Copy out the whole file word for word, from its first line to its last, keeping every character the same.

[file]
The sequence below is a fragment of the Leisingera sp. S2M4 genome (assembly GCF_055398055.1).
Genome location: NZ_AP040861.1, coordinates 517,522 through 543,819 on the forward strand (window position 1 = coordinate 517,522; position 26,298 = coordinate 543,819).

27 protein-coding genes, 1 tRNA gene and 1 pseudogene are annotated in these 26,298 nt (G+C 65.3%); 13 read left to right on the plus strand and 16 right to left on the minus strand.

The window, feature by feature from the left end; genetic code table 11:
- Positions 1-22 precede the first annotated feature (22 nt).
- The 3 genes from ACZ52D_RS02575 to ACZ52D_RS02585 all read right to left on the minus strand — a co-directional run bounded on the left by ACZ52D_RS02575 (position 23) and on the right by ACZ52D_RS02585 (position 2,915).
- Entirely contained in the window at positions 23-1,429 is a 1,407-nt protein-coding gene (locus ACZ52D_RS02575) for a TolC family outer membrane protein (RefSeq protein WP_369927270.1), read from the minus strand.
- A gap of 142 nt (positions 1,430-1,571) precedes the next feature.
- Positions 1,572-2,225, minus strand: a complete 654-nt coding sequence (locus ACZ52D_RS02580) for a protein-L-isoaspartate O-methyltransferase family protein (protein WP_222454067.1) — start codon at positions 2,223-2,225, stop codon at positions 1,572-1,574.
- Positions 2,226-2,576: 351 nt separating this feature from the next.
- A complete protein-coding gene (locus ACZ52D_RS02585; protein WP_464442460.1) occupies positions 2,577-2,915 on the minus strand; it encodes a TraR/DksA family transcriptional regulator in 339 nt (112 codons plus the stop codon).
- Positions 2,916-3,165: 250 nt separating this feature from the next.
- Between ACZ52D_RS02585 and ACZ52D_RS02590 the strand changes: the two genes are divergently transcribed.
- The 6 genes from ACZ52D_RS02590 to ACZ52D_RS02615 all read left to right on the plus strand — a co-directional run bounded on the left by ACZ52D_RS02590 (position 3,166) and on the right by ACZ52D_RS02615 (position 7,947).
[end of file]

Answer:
The sequence below is a fragment of the Leisingera sp. S2M4 genome (assembly GCF_055398055.1).
Genome location: NZ_AP040861.1, coordinates 517,522 through 543,819 on the forward strand (window position 1 = coordinate 517,522; position 26,298 = coordinate 543,819).

27 protein-coding genes, 1 tRNA gene and 1 pseudogene are annotated in these 26,298 nt (G+C 65.3%); 13 read left to right on the plus strand and 16 right to left on the minus strand.

The window, feature by feature from the left end; genetic code table 11:
- Positions 1-22 precede the first annotated feature (22 nt).
- The 3 genes from ACZ52D_RS02575 to ACZ52D_RS02585 all read right to left on the minus strand — a co-directional run bounded on the left by ACZ52D_RS02575 (position 23) and on the right by ACZ52D_RS02585 (position 2,915).
- Entirely contained in the window at positions 23-1,429 is a 1,407-nt protein-coding gene (locus ACZ52D_RS02575) for a TolC family outer membrane protein (RefSeq protein WP_369927270.1), read from the minus strand.
- A gap of 142 nt (positions 1,430-1,571) precedes the next feature.
- Positions 1,572-2,225, minus strand: a complete 654-nt coding sequence (locus ACZ52D_RS02580) for a protein-L-isoaspartate O-methyltransferase family protein (protein WP_222454067.1) — start codon at positions 2,223-2,225, stop codon at positions 1,572-1,574.
- Positions 2,226-2,576: 351 nt separating this feature from the next.
- A complete protein-coding gene (locus ACZ52D_RS02585; protein WP_464442460.1) occupies positions 2,577-2,915 on the minus strand; it encodes a TraR/DksA family transcriptional regulator in 339 nt (112 codons plus the stop codon).
- Positions 2,916-3,165: 250 nt separating this feature from the next.
- Between ACZ52D_RS02585 and ACZ52D_RS02590 the strand changes: the two genes are divergently transcribed.
- The 6 genes from ACZ52D_RS02590 to ACZ52D_RS02615 all read left to right on the plus strand — a co-directional run bounded on the left by ACZ52D_RS02590 (position 3,166) and on the right by ACZ52D_RS02615 (position 7,947).